Personal Tax Checklist And Helpful Hints
Please complete and print the checklist below for yourself and each family member (if applicable). We have also included helpful hints for you to consider in assembling your tax information.
Link – Personal income tax return checklist and a list of helpful tips
Tax Preparation Due Dates
In order to complete your return on a timely basis, please send us your tax information slips and documentation by March 15, 2023. Note any outstanding tax information on the checklist as there may be tax slips (such as T3’s) or information that you may not receive until April.
We cannot guarantee that your return will be filed with the Canada Revenue Agency by the May 1, 2023 deadline if all information is not received by April 14, 2023.
If you have your documents compiled electronically, and would like a secure link to upload your documents to, please email firstname.lastname@example.org.
New for 2022
Canada Dental Benefit
For families with income of $90,000 or less, a tax-free payment will be available for children under 12 years old that do not have private dental insurance. Applications for the Canada Dental Benefit opened on December 1, 2022.
Underused Housing Tax
As of January 1, 2022, a 1% annual tax will be levied on the fair market value of non-resident, non-Canadian owned residential real estate that is vacant or underused.
In addition, Canadian citizens or permanent residents that own a residential rental property as a partner of a partnership or as a trustee of a trust must file a return.
An annual return must be filed and any taxes will be due on May 1, 2023. Penalties will apply for the failure to file an annual return, even if no tax is due.
Effective September 1, 2022, a luxury tax applies to the sale of new cars and aircraft with a sales price over $100,000 and new boats over $250,000. The tax is the lesser of 10% of the total price and 20% of the total price exceeding the price threshold.
First Time Home Buyers Tax Credit (“HBTC”)
For homes purchased on or after January 1, 2022, the amount used to calculate the 15% HBTC will increase to a maximum of $10,000, providing a tax credit of up to $1,500 to eligible home buyers.
Ontario Staycation Tax Credit (“OSTC”)
The OSTC provides an income tax credit for eligible Ontario residents to claim 20% of qualified accommodation expenses for vacations taken in 2022 in Ontario, up to a maximum of $1,000 for an individual and $2,000 for a family. The maximum credit is $200 for an individual or $400 for a family.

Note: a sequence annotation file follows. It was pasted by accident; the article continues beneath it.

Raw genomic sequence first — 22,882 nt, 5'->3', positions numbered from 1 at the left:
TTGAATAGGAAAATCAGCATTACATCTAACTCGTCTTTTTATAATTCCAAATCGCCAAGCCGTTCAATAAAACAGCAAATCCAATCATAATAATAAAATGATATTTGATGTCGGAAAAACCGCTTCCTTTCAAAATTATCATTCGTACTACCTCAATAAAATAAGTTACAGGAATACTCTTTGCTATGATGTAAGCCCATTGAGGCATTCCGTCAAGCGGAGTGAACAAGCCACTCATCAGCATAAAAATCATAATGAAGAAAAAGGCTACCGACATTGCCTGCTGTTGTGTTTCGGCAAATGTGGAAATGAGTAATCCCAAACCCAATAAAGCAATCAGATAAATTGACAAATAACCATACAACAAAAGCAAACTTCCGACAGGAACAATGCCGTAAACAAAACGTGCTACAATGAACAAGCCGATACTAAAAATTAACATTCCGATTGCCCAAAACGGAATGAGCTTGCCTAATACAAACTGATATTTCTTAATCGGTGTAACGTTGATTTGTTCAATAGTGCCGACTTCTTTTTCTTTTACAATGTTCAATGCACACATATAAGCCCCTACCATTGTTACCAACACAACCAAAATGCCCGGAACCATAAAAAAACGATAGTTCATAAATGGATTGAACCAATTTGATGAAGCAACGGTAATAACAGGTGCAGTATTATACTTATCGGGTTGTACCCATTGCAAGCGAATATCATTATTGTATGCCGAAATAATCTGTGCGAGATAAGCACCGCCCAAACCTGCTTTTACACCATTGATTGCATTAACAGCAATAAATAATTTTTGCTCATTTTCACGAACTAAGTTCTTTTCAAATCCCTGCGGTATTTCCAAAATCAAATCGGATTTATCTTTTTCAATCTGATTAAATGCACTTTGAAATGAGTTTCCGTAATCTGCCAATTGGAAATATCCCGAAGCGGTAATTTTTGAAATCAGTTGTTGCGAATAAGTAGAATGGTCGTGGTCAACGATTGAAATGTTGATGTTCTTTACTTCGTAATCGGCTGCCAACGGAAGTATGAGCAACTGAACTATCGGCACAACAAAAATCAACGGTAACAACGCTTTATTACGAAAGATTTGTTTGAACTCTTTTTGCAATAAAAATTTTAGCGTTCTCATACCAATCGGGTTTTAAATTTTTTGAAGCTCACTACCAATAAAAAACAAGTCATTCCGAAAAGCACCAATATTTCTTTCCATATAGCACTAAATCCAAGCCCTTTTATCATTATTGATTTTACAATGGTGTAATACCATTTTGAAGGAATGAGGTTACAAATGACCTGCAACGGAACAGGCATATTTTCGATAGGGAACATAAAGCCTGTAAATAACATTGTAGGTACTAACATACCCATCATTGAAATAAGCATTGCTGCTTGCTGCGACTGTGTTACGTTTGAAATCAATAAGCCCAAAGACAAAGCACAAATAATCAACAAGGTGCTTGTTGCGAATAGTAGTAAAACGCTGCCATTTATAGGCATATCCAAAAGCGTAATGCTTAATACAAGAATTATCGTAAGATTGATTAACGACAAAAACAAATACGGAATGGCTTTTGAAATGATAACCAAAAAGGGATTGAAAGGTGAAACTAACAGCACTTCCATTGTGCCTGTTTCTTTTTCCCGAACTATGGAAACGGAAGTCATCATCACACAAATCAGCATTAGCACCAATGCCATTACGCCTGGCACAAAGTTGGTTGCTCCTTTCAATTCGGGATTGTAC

Home Office Expenses
For 2022, an employee who worked more than 50% of the time at home for a minimum of four consecutive weeks, may claim a deduction for home office expenses using the simplified method. This allows the employee to claim $2 per day worked at home to a maximum of $500. As in the prior year, T2200 (Conditions of Employment form) will not be required and there will be no requirement to track your expenses when using the simplified method.
New for 2023
Tax-Free Home Savings Account (“FHSA”)
Starting in 2023, first time home buyers can contribute a life time limit of $40,000 in contributions to the FHSA. Contributions to a maximum of $8,000 per year are deductible from income. Any unused annual contribution can be contributed in a following year. Withdrawals are not taxable when buying a first home. You may not make both an FHSA withdrawal and a Home Buyers Plan withdrawal in respect of the same home purchase.
Payments and remittances, greater than $10,000 and made after 2023 will be required to be remitted electronically.
Multi-Generational Renovation Tax Credit (“MGRTC”)
Starting in the 2023 tax year, the MGRTC provides a refundable credit to assist families with the cost to build a secondary unit in their home to accommodate seniors or adults with disabilities. The credit is 15% of the eligible renovation costs to a maximum of $50,000.